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I woke up this morning to the sound of rain falling, splashing in puddles, sliding off awnings, pattering on the paved sidewalk. Cars swished their way up and down our street through suddenly deep puddles.
This wasn’t our first rain here. It’s rained several times, usually at night. About 4 or 5, clouds will begin to pile up, forming untidy heaps spilling over the horizon. Then, the thunder begins, and the lightening, which goes on and on like a naughty child playing with a light switch. Hours later, the rain buckets down.
Everyone keeps saying how unusual this is. Usually, according to my sources, September is bone dry. The rains aren’t supposed to start till November.
Normally we walk the kids to school in the morning, and by “we” I mean Donn. I go back to bed when they leave for a little cat-nap. When I’m well rested, the whole family is happier. But with the rain and mud, and the lack of enough umbrellas, we decided to get them a ride.
I called a taxi driver to see if he would come pick up the kids. “7:30,” I told him. “It’s not possible,” he replied. I’d obviously woken him up. We agreed he would come at 7:40, but he was 10 minutes late and the kids and I were frantically looking for another taxi when he finally appeared, looking a little bleary-eyed and fuzzy round the edges.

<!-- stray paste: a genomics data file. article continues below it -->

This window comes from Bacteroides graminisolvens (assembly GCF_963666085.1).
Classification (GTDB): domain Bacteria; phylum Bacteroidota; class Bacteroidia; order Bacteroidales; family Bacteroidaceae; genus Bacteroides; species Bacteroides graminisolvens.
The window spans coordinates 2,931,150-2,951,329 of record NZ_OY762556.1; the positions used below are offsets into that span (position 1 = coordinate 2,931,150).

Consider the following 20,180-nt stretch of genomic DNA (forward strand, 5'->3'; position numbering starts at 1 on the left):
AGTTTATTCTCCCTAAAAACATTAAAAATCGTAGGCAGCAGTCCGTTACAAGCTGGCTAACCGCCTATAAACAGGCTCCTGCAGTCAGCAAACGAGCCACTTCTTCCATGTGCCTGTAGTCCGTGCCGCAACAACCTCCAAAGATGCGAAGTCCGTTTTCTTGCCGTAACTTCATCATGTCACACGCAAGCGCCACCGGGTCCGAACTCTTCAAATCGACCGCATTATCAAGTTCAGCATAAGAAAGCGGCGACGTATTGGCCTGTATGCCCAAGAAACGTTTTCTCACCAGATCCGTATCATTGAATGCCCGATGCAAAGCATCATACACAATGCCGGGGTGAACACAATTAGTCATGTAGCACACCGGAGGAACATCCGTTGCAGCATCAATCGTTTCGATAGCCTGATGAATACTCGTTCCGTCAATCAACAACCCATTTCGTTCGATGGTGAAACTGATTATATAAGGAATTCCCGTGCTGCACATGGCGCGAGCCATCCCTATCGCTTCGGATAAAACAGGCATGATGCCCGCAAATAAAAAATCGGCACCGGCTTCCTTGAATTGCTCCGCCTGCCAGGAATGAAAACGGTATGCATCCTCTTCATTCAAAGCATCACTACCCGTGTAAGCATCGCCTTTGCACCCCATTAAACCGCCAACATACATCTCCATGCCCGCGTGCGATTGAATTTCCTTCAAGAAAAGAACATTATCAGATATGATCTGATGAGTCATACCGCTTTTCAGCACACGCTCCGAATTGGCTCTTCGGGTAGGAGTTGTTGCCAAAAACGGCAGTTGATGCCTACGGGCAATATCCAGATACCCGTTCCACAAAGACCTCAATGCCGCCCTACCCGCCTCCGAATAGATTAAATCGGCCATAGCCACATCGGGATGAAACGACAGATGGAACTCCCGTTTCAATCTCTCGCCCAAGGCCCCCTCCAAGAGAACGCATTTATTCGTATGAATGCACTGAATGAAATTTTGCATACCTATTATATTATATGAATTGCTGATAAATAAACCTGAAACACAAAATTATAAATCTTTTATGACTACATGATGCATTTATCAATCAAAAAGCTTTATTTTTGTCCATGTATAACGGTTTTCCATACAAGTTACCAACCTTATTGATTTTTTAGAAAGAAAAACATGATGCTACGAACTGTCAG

He drove like the wind, according to them, and they arrived just as the school was shutting the second gate. They hurled themselves in, safe, with seconds to spare before a detention. (I didn’t go as the law only allows 3 people per taxi) Ramadan is still going on but will end soon, tomorrow or the day after, and people sleep late. A man with a very loud drum and a hat with a red tassel walks up and down our street at about 3 every morning; he is considerately waking people up so that they can eat a hearty meal before the dawn call to prayer. Afterwards, if they can, people go back to bed for a few hours before the days’ work begins. During the days, the drummer wanders around the area and collects money for his services, but I must admit that I don’t appreciate him as much as my neighbours do, and I refrain from giving him my odd coins.
With evening rains, the nights are cool but the days following tend to be heavy and humid. Today stayed pretty cool and grey all day. The kids set off in jeans and sweatshirts, hoods up, splattering mud up the backs of their pants as they scurried along the street towards the waiting taxi. It feels like fall, albeit a southern fall. Here in Rabat, we are at the same latitude as LA, and I can see the similarities.
The rain has intensified all the greens, of spiky palm and hibiscus hedge and grass and eucalyptus. It has brought out the flowers, red and pink hibiscus, white and purple and fuchsia bougainvillea; the honeysuckle drips scent.  I love it, even though the following humidity isn’t to my taste. I’m hoping for a cold winter. But I realized today that the only shoes I own are open-toed sandals. Darn–more shopping is in my future.

Edited to add–I guess the Eid begins tomorrow in Mali at least. Check out Kash’s account of the preparations at her office.

September 2008

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